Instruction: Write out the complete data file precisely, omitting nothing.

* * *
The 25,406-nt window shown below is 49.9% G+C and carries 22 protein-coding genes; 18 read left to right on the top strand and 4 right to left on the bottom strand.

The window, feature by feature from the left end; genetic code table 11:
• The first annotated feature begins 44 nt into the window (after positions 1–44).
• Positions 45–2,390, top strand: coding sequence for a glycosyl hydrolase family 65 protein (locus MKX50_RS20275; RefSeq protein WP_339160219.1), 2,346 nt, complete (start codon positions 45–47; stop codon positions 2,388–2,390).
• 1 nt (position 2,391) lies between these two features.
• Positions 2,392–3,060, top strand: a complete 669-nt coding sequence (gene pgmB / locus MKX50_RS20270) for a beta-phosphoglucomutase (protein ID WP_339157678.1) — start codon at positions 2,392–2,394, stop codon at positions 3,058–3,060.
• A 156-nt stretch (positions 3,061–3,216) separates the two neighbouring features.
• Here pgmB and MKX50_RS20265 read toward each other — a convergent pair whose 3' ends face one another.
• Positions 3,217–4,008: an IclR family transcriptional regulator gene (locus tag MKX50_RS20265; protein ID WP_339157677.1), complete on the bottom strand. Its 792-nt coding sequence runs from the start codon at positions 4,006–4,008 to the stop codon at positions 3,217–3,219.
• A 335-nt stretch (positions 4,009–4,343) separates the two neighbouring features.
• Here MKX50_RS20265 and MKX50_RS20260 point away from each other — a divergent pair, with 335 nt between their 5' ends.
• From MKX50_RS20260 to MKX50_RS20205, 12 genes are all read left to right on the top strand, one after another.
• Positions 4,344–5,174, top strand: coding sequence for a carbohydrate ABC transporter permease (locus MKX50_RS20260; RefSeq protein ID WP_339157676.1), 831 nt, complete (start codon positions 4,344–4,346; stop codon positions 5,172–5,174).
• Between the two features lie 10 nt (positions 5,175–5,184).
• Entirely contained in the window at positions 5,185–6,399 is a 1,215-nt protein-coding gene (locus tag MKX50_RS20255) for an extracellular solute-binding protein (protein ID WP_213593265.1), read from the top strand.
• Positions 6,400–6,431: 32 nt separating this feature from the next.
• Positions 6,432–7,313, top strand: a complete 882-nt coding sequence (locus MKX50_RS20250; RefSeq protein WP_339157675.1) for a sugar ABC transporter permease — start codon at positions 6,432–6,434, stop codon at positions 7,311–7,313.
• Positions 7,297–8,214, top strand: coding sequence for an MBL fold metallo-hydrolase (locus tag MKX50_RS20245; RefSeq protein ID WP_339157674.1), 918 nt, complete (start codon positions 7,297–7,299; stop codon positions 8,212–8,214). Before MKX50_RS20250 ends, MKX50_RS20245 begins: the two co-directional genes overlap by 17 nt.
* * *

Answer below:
The 25,406-nt window shown below is 49.9% G+C and carries 22 protein-coding genes; 18 read left to right on the top strand and 4 right to left on the bottom strand.

The window, feature by feature from the left end; genetic code table 11:
• The first annotated feature begins 44 nt into the window (after positions 1–44).
• Positions 45–2,390, top strand: coding sequence for a glycosyl hydrolase family 65 protein (locus MKX50_RS20275; RefSeq protein WP_339160219.1), 2,346 nt, complete (start codon positions 45–47; stop codon positions 2,388–2,390).
• 1 nt (position 2,391) lies between these two features.
• Positions 2,392–3,060, top strand: a complete 669-nt coding sequence (gene pgmB / locus MKX50_RS20270) for a beta-phosphoglucomutase (protein ID WP_339157678.1) — start codon at positions 2,392–2,394, stop codon at positions 3,058–3,060.
• A 156-nt stretch (positions 3,061–3,216) separates the two neighbouring features.
• Here pgmB and MKX50_RS20265 read toward each other — a convergent pair whose 3' ends face one another.
• Positions 3,217–4,008: an IclR family transcriptional regulator gene (locus tag MKX50_RS20265; protein ID WP_339157677.1), complete on the bottom strand. Its 792-nt coding sequence runs from the start codon at positions 4,006–4,008 to the stop codon at positions 3,217–3,219.
• A 335-nt stretch (positions 4,009–4,343) separates the two neighbouring features.
• Here MKX50_RS20265 and MKX50_RS20260 point away from each other — a divergent pair, with 335 nt between their 5' ends.
• From MKX50_RS20260 to MKX50_RS20205, 12 genes are all read left to right on the top strand, one after another.
• Positions 4,344–5,174, top strand: coding sequence for a carbohydrate ABC transporter permease (locus MKX50_RS20260; RefSeq protein ID WP_339157676.1), 831 nt, complete (start codon positions 4,344–4,346; stop codon positions 5,172–5,174).
• Between the two features lie 10 nt (positions 5,175–5,184).
• Entirely contained in the window at positions 5,185–6,399 is a 1,215-nt protein-coding gene (locus tag MKX50_RS20255) for an extracellular solute-binding protein (protein ID WP_213593265.1), read from the top strand.
• Positions 6,400–6,431: 32 nt separating this feature from the next.
• Positions 6,432–7,313, top strand: a complete 882-nt coding sequence (locus MKX50_RS20250; RefSeq protein WP_339157675.1) for a sugar ABC transporter permease — start codon at positions 6,432–6,434, stop codon at positions 7,311–7,313.
• Positions 7,297–8,214, top strand: coding sequence for an MBL fold metallo-hydrolase (locus tag MKX50_RS20245; RefSeq protein ID WP_339157674.1), 918 nt, complete (start codon positions 7,297–7,299; stop codon positions 8,212–8,214). Before MKX50_RS20250 ends, MKX50_RS20245 begins: the two co-directional genes overlap by 17 nt.